web counter History of Diamonds - 2/2 - Diamonds at Heart

Industrial DiamondsStarting in the late 19th century, diamonds became indispensable to industry. Henry Ford, famous as an American automobile magnate was the first to reveal the contemporary industrial uses of the stone. He was known to provide grants for research into the stone’s applications for the manufacturing sector, and especially as a low-cost abrasive. Known as the automobile production center of the United States of America, the Detroit area actually became a hub for dealers of diamond manufacturing and mining tools.

Following the lead provided by the automotive sector, the aircraft industry became an avid user of diamond-based products. Diamonds used for industrial applications are almost always a lower grade than those found in the gemstone market, say; however they still retain the same properties of durability and hardness. Diamond tools last for a whole lot longer than those made from other sources and offer a pretty-much unbeatable precision for the act of cutting other substances. Tools made from industrial diamonds are used in the optical and mirror manufacturing fields as well as in oil and gas drilling endeavors.

In the textile industry, though, devices made from diamonds are used for cutting patterns. In medicine, cutting instruments made from diamonds are used to slice bone and tissue precisely and cleanly. The construction industry uses diamond tools in the grinding and cutting of concrete and pavement.

What are diamonds? Diamonds are actually chains of carbon. Carbon is one of the most common substances found on the planet. In one form it is simple graphite, like what is used in pencils, however, in its crystallized form, it takes has a different appearance than diamond. On the scale that mineralogists use to measure the hardness of diamonds, they rate ten on a scale of one to ten. Diamonds are also measured in carats, this is the standard unit of measurement for gemstones. One carat is equal to one-fifth of a gram. The carat can further be divided into points based on a scale of 100. One of the reasons diamonds are so prized is because the light they absorb is reflected directly back outward, if the stone has been properly cut. The unusual crystal structure of the particular gem allows the high degree of refractability.

Diamonds, it might be added, are also excellent conductors of electrical current, due to their structure, which can be described as octahedron. That is to say, there are two four-sided pyramids of carbon chains inside, which meet one another at the bases. Cubes or dodacahedrons (a twelve-sided shape) are also found within the stone; and some of the time, small triangular pockets called trigons can be observed.

The hardest natural substance known is the diamond. Found in a type of igneous rock called kimberlite, diamonds are a chain of carbon atoms which have become crystallized. It is formed over the course of thousands of years by volcanic action which occurred during the formation of the earth’s crust.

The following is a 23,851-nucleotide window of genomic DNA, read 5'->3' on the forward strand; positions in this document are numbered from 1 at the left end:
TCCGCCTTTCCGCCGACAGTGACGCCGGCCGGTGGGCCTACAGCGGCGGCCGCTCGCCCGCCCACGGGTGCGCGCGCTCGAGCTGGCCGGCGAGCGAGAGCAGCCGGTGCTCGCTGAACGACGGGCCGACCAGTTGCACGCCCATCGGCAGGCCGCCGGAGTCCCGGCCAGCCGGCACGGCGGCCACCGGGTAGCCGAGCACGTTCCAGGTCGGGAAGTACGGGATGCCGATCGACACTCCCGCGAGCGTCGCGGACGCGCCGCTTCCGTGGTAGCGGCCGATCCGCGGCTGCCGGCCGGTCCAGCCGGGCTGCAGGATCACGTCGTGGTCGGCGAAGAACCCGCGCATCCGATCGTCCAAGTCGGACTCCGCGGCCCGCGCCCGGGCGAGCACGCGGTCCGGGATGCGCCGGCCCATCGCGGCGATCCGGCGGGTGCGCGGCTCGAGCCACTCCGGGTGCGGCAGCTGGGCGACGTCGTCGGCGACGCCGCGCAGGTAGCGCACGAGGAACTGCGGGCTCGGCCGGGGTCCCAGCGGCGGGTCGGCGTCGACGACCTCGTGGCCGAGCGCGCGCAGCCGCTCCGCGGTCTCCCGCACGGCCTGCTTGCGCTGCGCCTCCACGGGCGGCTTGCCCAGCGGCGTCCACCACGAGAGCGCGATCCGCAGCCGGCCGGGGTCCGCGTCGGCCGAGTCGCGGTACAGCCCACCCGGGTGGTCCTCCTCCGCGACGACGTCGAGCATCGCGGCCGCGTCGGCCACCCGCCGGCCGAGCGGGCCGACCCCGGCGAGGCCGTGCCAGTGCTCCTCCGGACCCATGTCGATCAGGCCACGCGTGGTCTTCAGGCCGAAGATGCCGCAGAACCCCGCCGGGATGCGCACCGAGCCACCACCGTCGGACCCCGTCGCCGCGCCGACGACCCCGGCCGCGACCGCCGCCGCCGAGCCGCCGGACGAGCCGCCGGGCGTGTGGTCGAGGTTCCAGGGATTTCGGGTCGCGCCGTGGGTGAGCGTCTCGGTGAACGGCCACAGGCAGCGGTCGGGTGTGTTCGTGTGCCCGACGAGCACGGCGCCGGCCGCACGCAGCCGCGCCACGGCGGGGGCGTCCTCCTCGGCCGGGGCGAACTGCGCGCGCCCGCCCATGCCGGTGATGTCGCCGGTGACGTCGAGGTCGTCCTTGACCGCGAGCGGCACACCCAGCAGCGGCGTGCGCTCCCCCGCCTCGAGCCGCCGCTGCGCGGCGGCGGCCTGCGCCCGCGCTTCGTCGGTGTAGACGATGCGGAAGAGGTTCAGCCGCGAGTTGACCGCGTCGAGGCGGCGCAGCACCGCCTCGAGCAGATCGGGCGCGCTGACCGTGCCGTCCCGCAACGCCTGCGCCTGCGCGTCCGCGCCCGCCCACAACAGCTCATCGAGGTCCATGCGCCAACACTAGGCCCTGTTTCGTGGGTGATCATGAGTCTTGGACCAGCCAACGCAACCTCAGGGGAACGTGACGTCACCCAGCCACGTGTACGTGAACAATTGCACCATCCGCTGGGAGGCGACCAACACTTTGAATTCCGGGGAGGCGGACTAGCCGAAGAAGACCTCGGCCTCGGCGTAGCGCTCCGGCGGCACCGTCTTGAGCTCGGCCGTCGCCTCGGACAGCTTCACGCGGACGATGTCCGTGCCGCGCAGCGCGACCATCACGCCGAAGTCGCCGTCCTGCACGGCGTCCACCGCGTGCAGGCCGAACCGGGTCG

History of diamonds

One school of thought holds that diamonds were discovered originally about 6,000 years ago in India. Then, down the time line, traders were responsible for bringing the gem around the world. They brought it as far east as China and as far west as Italy, during the classical and even early medieval civilizations. The famous and still-widely read Roman scholar, Pliny the Elder, wrote about diamond in the first century C.E.. The word diamond actually comes from the Greek, “adamas” which means “invincible” or “unconquerable” – and could allude to both the roughness of the stone and the colorless nature sometimes seen in the gem.

The industry of diamond mining is be traced back to ancient India – around the years 800 to 600 B.C.. For over a thousand years, India was the only known source of the rocks, until around 600 C.E. they were unearthed in Borneo. During the Middle Ages, the diamond was not as common as more colorful gems such as the ruby and emerald.

These other stones found their way into the jewelry of the power and wealth of Europe more easily than the diamond, say. Back in these days, gem-cutting was not yet a commonly used practice. Usually, diamonds were left in their natural state or shaped by a rudimentary cut. Then, in the 17th century a Venetian lapidary named Vincenzo Peruzzi developed the so-called brilliant cut. It was this cut which revealed the intricacies and the natural perfection of the stone.

Diamond deposits were discovered in Brazil, Australia, Russia, and the United States in the 18th century – changing forever the face of the industry. Then, in the 20th century, an American mine near Murfreesboro, Arkansas, was open for novelty public mining for only a small fee. High-quality diamonds have since been found in Siberia too, but the extremely cold temperature has made large-scale mining unfeasible. This means that there are still a plethora of untouched mining sources in that part of the world.

The largest cache of diamonds in the world was discovered in 1866, in South Africa. During this era, South Africa experienced a diamond rush; shanty towns sprang up along with the influx of prospectors.

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